Hexes, chits, and area control are fairly typical of war games, but I’ve never seen a history game presented in a beautifully illustrated Magic The Gathering style.
I wanted to employ one of our greatest assets – a team of world-class artists – to reach across the line and draw people into the history who might otherwise be put off by a heavy tactical game. To that end I aimed to deliver a super high quality, non-collectible card game. On a visual par with FFG’s Star Wars LCG, playable in 30-40 minutes on your lunch break, but with detailed flavour text on every card. Plus hundreds of unique images to help immerse players in the history of the respective battles.
Does the ‘timeline’ of the games follow the historical timeline?
The timelines of the games adhere closely to the history of the battles too. The players must overcome a sequential series of historical objectives. The leaders they’re playing as had to overcome these obstacles in order to reach their respective battles in the first place.
For example, in 1066, Tears to Many Mothers, Harold has to defeat the Vikings in the north of England before he can march down to battle the Normans at Hastings. In 1565, St. Elmo’s Pay, Mustafa Pasha must gather his forces following the meeting of the Divan. Then successfully land his forces on the tiny island of Malta before the Great Siege takes place.
Were mechanics developed to reflect the historical position and strengths/weakness of the opposing forces?
Being card games there is a huge degree of extrapolation in representing the history. Even so each character or unit is richly researched, and rated by their comparative influence and power over their battle. For example, Robert Mortain is listed in the Domesday Book as having brought 120 ships to the Battle of Hastings. Statistically, that makes him one of the most powerful and expensive to play cards in the game. Whereas Remigius de Fécamp brought over one ship and twenty knights from Normandy. This put him much lower in the pecking order, which is again reflected in his game stats.
The Battle of Hastings was fought over three wedges of troops (each wedge card in the game represents several thousand warriors battling for that frontier). Players are rewarded for emulating the history by manoeuvring their units into their respective historical placements.
Harold fought side by side with his housecarls in the front row. The Saxon housecarl cards have an ability that increases their might if they’re placed into the front row. Similarly, Duke William kept his cavalry in the rear flank, and so if placed in the rear, cavalry units in 1066 earn a bonus too. Ranged units can be used to fire across the battlefield on either side. Family cards make their brethren cheaper to play, cowardly units are easier to rout, and so on. Every game ability is designed to follow the history where possible.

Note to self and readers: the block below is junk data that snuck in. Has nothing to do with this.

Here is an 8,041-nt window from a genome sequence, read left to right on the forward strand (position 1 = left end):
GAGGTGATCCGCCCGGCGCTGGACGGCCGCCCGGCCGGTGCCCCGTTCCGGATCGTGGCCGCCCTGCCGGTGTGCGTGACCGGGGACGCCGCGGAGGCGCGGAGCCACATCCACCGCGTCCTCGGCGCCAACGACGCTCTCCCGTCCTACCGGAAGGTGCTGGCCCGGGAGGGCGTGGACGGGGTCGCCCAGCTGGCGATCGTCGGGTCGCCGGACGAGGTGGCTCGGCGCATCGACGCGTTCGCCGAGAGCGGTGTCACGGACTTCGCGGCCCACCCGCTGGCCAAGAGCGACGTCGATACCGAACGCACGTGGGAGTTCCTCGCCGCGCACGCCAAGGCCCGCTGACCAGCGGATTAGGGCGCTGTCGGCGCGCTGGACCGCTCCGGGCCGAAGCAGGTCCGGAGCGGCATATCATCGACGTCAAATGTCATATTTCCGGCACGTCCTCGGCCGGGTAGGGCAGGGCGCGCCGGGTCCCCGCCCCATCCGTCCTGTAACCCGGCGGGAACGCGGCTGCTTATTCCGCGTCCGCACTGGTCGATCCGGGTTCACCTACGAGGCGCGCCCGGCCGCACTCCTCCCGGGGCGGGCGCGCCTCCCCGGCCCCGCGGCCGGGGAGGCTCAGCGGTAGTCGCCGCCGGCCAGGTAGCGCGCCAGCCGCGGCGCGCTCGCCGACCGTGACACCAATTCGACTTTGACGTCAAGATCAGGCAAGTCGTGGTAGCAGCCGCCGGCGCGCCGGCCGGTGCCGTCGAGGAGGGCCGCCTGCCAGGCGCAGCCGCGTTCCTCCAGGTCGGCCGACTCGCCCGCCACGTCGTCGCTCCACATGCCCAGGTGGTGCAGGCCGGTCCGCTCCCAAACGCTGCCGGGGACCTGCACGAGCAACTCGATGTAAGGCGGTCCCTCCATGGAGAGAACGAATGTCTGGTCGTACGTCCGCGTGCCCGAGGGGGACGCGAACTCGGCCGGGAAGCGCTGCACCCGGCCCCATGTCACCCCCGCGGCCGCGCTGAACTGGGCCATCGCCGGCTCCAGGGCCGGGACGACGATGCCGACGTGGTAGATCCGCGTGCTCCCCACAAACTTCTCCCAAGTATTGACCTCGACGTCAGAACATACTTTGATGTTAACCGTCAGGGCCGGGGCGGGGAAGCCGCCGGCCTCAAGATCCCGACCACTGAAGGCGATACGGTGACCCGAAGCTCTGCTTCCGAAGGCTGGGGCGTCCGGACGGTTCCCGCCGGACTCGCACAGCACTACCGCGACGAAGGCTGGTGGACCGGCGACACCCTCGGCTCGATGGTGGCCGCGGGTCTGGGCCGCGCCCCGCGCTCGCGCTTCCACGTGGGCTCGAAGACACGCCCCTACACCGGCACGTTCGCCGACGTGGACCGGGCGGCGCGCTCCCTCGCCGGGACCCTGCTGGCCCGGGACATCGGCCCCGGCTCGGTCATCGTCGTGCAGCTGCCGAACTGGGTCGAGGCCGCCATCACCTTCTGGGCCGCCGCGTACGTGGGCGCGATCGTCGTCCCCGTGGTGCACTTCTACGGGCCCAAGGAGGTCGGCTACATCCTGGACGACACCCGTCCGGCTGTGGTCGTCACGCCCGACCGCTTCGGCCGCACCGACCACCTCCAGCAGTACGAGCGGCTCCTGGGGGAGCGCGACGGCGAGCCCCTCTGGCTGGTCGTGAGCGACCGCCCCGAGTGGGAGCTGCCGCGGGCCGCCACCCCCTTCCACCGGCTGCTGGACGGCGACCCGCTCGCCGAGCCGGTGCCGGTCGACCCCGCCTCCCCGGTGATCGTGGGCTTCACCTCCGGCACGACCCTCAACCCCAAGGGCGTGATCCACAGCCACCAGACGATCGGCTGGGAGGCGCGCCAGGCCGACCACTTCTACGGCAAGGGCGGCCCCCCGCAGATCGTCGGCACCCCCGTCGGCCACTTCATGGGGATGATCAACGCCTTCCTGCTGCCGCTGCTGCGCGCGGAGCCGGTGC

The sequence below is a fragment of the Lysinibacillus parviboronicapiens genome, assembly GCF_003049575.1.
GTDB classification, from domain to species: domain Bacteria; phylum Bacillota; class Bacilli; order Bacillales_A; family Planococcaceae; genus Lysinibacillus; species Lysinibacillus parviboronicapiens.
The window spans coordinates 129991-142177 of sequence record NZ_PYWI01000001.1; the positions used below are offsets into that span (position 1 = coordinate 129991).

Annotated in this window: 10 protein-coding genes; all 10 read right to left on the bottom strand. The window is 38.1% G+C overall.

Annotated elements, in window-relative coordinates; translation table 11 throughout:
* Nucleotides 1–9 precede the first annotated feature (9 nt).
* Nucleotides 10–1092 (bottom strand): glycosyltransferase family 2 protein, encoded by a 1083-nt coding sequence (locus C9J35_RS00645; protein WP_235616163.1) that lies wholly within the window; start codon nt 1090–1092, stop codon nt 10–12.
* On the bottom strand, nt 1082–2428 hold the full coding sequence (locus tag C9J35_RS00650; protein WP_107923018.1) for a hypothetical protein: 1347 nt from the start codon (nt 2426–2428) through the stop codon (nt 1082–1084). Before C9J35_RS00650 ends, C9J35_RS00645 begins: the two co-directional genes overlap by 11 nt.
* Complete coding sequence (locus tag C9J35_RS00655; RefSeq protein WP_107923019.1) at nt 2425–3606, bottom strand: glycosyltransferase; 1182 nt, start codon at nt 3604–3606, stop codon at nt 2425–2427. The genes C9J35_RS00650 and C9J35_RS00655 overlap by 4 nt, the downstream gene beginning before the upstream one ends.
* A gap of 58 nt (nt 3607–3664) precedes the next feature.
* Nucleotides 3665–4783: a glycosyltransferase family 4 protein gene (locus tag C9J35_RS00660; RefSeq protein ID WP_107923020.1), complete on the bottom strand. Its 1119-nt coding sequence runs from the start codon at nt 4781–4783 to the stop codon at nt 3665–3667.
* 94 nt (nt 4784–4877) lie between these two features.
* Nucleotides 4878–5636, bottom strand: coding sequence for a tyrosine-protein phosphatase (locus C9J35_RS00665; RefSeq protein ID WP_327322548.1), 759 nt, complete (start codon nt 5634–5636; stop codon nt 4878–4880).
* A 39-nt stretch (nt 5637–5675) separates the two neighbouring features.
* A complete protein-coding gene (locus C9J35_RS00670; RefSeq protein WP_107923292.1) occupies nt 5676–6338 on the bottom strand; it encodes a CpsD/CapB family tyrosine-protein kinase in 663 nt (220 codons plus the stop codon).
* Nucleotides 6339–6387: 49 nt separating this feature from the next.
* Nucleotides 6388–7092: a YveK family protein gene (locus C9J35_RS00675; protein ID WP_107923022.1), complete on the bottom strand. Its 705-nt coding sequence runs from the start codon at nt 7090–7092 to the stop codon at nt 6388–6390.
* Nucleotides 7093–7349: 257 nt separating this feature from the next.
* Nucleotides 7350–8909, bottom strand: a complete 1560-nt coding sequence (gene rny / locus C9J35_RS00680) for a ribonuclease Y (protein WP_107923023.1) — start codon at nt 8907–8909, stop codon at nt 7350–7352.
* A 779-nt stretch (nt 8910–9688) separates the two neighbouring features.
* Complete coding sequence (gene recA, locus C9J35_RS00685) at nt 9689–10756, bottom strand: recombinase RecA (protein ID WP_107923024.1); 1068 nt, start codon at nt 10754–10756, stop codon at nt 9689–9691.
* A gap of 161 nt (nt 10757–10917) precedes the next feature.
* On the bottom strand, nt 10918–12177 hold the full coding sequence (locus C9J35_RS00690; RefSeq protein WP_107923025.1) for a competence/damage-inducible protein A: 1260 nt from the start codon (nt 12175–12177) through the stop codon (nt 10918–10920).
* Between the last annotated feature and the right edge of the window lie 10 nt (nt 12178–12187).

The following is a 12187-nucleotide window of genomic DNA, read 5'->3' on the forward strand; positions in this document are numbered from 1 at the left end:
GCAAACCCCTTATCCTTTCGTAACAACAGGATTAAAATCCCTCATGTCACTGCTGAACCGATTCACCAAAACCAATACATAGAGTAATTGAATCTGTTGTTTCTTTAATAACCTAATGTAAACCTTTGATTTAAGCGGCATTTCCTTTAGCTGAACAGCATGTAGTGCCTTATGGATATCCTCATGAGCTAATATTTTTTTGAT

Both 1066, Tears to Many Mothers and 1565, St. Elmo’s Pay are part of the Historic Epic Battle System. What are the similarities and differences between the two games?
Both games use the same ‘HEBS’ game engine. So if you’ve played 1066, you could feasibly pick up and play 1565 without reading the rulebook – there are many new card abilities to discover, and some variations on existing mechanics; but the games are similar enough that you can even take an army from 1565 and play it against an army from 1066 to create an anachronistic battle across time!
Moving to your Dark Fantasy work. The Kilforth games appear influenced by RPGs. If that is the case, why create a board game rather than an RPG?
Until recently (I just joined a D&D group for the first time in ~20 years!) my role-playing days had long since expired. There was no time to commit to a lengthy RPG campaign, but my tabletop gaming days were waxing higher than ever. I still hold extremely fond nostalgia for my teen years spent role-playing and exploring dungeons and going on magnificent adventures with my friends. I wanted to harness and explore some of those moments once again.
When I originally designed Gloom Kilforth, every fantasy adventure board game on the market was about killing monsters, stealing treasure, and levelling up. Whilst that can be fun, for me role-playing was more about exploring ancient shrines, encountering strange people, going on epic quests. Discovering beautiful fantasy worlds, with a sprinkling of combat thrown in for good measure.
Capturing those narrative moments was one of my key motivations in designing Gloom of Kilforth. Emergent storytelling is becoming huge in board games now, but games that require you to read out huge reams of text to your sleepy-eyed friends don’t engage me in the same way as games that give me the narrative hooks to create exciting and memorable stories of my own. In that respect, there is still no game that creates narratives in the same way that the Kilforth games do, which I think explains why it’s going into its fourth printing.
What are the specific design challenges involved in creating a story driven character-based game compared to a historical game?